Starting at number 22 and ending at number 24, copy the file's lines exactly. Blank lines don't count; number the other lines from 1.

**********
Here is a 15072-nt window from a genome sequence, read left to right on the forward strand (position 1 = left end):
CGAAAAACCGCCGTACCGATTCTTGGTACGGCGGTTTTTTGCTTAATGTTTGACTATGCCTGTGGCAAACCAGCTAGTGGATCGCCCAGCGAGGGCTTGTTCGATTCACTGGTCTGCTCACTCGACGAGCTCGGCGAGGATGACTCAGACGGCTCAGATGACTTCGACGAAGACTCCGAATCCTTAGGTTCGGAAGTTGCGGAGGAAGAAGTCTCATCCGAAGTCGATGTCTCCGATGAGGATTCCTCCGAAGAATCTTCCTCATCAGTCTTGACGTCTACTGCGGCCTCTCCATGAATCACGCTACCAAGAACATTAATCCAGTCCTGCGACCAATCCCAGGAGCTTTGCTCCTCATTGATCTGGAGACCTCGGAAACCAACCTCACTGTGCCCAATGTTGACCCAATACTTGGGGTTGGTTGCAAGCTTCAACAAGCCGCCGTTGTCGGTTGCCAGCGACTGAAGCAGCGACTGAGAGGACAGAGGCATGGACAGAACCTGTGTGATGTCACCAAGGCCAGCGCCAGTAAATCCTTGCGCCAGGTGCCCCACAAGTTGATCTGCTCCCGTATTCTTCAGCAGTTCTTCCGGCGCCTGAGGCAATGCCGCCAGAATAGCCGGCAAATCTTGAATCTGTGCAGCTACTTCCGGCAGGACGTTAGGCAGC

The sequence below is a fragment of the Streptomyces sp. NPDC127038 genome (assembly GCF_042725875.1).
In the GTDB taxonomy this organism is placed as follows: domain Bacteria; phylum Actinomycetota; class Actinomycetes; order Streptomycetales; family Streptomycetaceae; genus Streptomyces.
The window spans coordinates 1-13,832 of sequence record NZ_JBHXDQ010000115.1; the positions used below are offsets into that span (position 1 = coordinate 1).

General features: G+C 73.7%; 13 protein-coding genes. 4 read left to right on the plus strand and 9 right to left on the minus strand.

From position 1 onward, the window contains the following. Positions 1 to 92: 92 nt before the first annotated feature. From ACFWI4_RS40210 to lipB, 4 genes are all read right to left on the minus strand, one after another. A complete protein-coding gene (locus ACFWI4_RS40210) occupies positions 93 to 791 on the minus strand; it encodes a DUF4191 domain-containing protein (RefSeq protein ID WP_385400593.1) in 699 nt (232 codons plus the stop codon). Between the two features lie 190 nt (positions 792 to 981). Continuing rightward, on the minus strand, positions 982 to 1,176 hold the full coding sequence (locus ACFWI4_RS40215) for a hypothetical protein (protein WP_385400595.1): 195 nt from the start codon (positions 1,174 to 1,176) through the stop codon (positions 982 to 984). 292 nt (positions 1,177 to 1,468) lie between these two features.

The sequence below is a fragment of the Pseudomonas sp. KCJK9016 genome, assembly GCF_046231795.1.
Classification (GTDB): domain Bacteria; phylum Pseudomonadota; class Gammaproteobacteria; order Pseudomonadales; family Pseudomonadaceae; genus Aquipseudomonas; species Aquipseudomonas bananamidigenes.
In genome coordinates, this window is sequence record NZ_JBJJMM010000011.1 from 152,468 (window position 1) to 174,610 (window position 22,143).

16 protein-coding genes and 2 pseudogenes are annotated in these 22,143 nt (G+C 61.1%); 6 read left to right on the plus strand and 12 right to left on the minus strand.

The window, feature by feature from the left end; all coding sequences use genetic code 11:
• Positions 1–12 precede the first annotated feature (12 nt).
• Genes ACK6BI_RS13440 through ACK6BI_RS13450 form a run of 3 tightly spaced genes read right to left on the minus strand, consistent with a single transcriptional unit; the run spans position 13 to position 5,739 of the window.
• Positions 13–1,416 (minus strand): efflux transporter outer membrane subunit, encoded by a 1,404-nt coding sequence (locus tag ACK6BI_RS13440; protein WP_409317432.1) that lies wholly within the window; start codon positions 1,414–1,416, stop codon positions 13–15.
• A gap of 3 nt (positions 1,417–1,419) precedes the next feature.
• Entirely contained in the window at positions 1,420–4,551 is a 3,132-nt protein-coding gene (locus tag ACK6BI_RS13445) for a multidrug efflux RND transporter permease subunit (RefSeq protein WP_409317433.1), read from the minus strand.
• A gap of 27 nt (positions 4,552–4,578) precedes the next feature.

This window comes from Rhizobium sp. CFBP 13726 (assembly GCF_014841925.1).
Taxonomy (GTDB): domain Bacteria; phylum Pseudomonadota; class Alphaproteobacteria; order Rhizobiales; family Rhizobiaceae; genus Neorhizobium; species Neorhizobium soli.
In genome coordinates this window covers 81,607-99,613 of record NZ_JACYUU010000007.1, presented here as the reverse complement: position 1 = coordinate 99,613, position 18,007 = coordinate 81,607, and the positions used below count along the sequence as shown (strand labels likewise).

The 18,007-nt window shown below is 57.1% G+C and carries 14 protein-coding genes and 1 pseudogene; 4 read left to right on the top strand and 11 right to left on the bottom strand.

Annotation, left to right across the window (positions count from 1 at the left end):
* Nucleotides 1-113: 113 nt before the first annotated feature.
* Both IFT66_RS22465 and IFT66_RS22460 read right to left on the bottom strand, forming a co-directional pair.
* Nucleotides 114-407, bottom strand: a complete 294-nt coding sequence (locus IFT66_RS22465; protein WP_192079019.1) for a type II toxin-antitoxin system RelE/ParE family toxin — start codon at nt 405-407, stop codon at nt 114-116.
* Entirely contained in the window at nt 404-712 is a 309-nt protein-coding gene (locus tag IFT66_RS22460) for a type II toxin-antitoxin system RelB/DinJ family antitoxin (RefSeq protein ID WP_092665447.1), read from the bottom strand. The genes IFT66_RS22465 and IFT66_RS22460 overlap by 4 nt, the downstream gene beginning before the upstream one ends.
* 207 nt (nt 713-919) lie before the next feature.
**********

The 18,007-nt window shown below is 57.1% G+C and carries 14 protein-coding genes and 1 pseudogene; 4 read left to right on the top strand and 11 right to left on the bottom strand.

Annotation, left to right across the window (positions count from 1 at the left end):
* Nucleotides 1-113: 113 nt before the first annotated feature.